Equities and Currencies Respond To Janet Yellen Testimony

Equities and Currencies Respond To Janet Yellen Testimony
Equities and Currencies Respond To Janet Yellen Testimony

Asian equities are trading in the green today on the back of unexpected rise in Chinese imports and exports data coupled with statement from US Fed Chairperson Janet Yellen that central bank will continue to support the economy. China’s Trade Balance was at a surplus of 18.5 billion Yuan in April as against a previous surplus of 7.7 billion Yuan in March. Asian stocks rose on Thursday as Federal Reserve Chairwoman Janet Yellen said the Federal Reserve will continue to support the US economy. Key benchmark exchanges Japan, Hong Kong, China, Singapore, South Korea and Taiwan were up 0.1% to 1.09. Wall Street closed mostly higher on Wednesday, as Federal Reserve Chair Janet Yellen’s testimony did nothing to rattle investors and after Russian President Vladimir Putin signaled a willingness to talk on Ukraine. Asian shares rebounded on Thursday following the previous day’s sharp sell-off as investors awaited trade figures from the world’s second biggest economy.

Federal Reserve Chair Janet Yellen made it clear she believes the U.S. economy still requires stimulus, signaling continued demand for emerging-market assets. The dollar rose from a six-month low against a basket of peers as Federal Reserve Chair Janet Yellen said the U.S. economy is poised for growth. The US Dollar Index (DX) gained around 0.1 percent on the back of rise in risk aversion in market sentiments in early part of the trade which led to increase in demand in the low yielding currency. Further, favorable economic data from the country acted as a positive factor for the DX. The currency touched an intra-day high of 79.29.  US Prelim Nonfarm Productivity declined by 1.7 percent in Q1 of 2014 as against a rise of 1.8 percent in Q4 of 2013. Prelim Unit Labor Costs rose by 4.2 percent in last quarter from drop of 0.1 percent in Q4 of 2013.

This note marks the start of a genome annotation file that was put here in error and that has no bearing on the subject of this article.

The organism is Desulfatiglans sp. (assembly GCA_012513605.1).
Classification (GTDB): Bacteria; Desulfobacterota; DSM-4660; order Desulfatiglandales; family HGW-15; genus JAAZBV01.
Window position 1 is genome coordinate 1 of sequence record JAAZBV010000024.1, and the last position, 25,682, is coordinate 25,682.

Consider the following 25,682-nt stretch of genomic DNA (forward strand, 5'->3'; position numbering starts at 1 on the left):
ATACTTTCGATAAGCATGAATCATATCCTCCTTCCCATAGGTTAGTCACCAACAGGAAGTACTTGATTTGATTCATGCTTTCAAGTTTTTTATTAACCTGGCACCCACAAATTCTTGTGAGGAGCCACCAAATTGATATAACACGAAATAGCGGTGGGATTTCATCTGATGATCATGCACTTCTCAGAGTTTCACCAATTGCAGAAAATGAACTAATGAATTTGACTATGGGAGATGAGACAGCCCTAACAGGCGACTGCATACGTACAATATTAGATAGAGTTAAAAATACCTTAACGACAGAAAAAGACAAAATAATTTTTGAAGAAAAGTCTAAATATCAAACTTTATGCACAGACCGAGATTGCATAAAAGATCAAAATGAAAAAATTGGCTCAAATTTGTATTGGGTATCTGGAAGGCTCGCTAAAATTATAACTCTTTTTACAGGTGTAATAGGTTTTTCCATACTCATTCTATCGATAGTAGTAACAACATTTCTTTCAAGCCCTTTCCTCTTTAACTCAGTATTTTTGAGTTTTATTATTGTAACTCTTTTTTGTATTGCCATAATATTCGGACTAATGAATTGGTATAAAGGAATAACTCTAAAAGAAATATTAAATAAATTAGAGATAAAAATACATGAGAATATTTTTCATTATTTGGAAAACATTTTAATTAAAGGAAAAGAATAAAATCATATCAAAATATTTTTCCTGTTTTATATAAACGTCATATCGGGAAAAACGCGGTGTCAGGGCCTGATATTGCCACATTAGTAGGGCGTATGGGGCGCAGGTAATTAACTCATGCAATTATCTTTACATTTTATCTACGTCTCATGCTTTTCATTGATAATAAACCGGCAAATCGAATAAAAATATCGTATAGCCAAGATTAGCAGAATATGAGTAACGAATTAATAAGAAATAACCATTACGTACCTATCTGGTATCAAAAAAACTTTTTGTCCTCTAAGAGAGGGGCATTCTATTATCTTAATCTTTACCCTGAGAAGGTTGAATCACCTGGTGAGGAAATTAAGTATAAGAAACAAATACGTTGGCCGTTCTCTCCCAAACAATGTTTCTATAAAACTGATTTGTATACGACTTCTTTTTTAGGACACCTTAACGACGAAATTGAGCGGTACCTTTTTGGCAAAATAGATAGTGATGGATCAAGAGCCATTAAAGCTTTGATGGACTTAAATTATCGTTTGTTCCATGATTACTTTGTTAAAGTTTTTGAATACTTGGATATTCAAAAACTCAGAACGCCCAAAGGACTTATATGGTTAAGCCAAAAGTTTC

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At the same time Yellen assured everyone that rates would remain low for a very long time yet. She wisely dropped her previous comment that rates would rise in six months, noting when asked when rates would rise, “I’m afraid I can’t give you a timetable”.

Otherwise, markets were buoyed by comments from Russian President Vladimir Putin. He urged separatists in Eastern Ukraine to delay a vote on independence and said, in a significant shift, that the Ukrainian election to be held on May 25 was a step in the right direction — but talks should be held with separatists first. Finally, Putin said that Russian troops had pulled back from the Ukrainian border.

The Aussie gained around 40 points pip range to trade at 0.9368 after jobs data. Australia added 14,200 full-time jobs in April, according to the Bureau of Statistics, and more than the 9,000 expected. That added to two months of strong employment growth and added to improving sentiment about Australia’s economy. The Australian dollar also got a boost from Chinese trade figures showing a 0.9 percent increase in exports and a 0.8 percent rise in imports, driving a bigger surplus than anticipated. The euro was little changed at 1.3911. The British pound had one-way traffic downwards, losing just fewer than 30 pips to 1.6953. The yen otherwise weakened against the greenback, up to 101.9 from 101.5.

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